Desperado for Avocado

It was another ordinary evening after school. I was waiting for my friend near the school-church. She came towards me, running, with a fruit that the aunty and uncle who looked after the church gave to her. It was a weird, sickly purple on the outside. Once we reached her place, she took it to the kitchen as if to perform some magic. I followed her meekly, only to find her take a giant kitchen knife and slice it into two uneven halves.

I could not believe my eyes as I watched her scoop out the dirty mess from inside of the fruit shell into two bowls. Soon, I saw her relish the gooey pulp. Her happy face encouraged me to give it a try. I bravely put the thing into my mouth. No sooner had I tasted the bland mashed stuff than I wanted to spit it out. My friend looked at me sheepishly and said, “Oh! I forgot to add sugar.” It was then that I resolved never to run into this fruit. Ever.

Summer days during college meant drinking a lot of tender coconut water. My friends drank it because it was healthy. I drank it because it was cheap. One day I went to a fresh juice stall with my friend and was treated to a fruit juice of her choice. I looked at the thick, strange, green liquid and did not like the way it looked back at me from the glass. But as it trickled down my parched tongue, I began to like its taste. I perked my ears to catch its name. I could not bring myself to ask my friend what it was. I didn’t want to be thought of as stupid and clueless. But then I managed to hear the boy at the counter say ‘butter fruit’. And then it dawned on me. It was the same fruit that I had sworn never to eat again.

Soon after, I made it a point to sneak out to a nearby Ganesh Fruit Juice stall just to be able to taste this butter fruit in a milkshake. I was happy to know that it was affordable. I did not get too much of pocket money back then. I sneaked to drink this for a couple of more times until the taste began to grow on me. I swirled it around my tongue and liked the heaviness of the unusual rich taste. It had a creamy-buttery texture. And to think that I was not too fond of butter back then!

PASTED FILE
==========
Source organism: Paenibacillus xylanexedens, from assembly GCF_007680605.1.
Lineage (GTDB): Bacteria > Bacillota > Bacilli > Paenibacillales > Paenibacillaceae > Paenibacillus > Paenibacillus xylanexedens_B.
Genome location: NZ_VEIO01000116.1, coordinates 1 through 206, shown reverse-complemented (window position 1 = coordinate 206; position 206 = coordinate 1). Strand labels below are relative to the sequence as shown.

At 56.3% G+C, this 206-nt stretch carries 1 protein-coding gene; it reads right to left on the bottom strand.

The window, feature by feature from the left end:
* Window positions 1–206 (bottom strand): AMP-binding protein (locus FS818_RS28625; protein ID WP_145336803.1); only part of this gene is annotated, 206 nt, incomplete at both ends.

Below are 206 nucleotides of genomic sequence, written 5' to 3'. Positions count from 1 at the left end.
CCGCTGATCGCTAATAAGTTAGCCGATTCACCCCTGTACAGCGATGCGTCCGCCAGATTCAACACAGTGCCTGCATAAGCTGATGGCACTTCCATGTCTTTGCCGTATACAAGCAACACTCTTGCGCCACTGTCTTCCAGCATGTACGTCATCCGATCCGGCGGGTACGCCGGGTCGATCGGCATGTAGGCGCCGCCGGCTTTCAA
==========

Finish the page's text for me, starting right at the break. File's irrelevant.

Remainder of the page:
Fast-forward to the present. I go to Ganesh fruit juice stall with the family in tow. Everyone orders the staid musambi or mango juice. I wait for everyone to place orders and then pause for effect, as I listen to the sudden sophistication that has crept into my voice as I order, “Ondu chilled avocado milkshake, please.” Everyone in the family looks at me with disbelief, “What? Butter fruit? And you?” It is so hard to convince myself that I belong to such a dramebaaz family. There is a mad scramble for my butter fruit milkshake. I immediately take a vow to make this fruit easily accessible at home.

I reason with myself that I want the exotic to become the ordinary, so I bought a few half-ripe avocados and took them home. I buried them in the rice sack to hasten the process of ripening. Soon the skin of the avocado turned to a just-right greenish-purple hue. The family sat around me and watched me scoop the dull greenish, buttery pulp into a dish with great expertise. In wanting my family to fall in love with the taste, I added the right amount of sugar. After whisking it around in the bowl a few times, it was smooth and perfect. That day was divine.

I still cannot understand how my love for this buttery fruit multiplied. I love the fruit not for its health benefits but for its out-of-the-world taste. My mother still cannot understand the fuss around the avocado. I forgive her look of disgust when I see the rest of my family swoon over avocados. I for one, am sure that I don’t have to share my avocado milkshake with them. And they make sure to get their own.

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Mini Mark Bonjour

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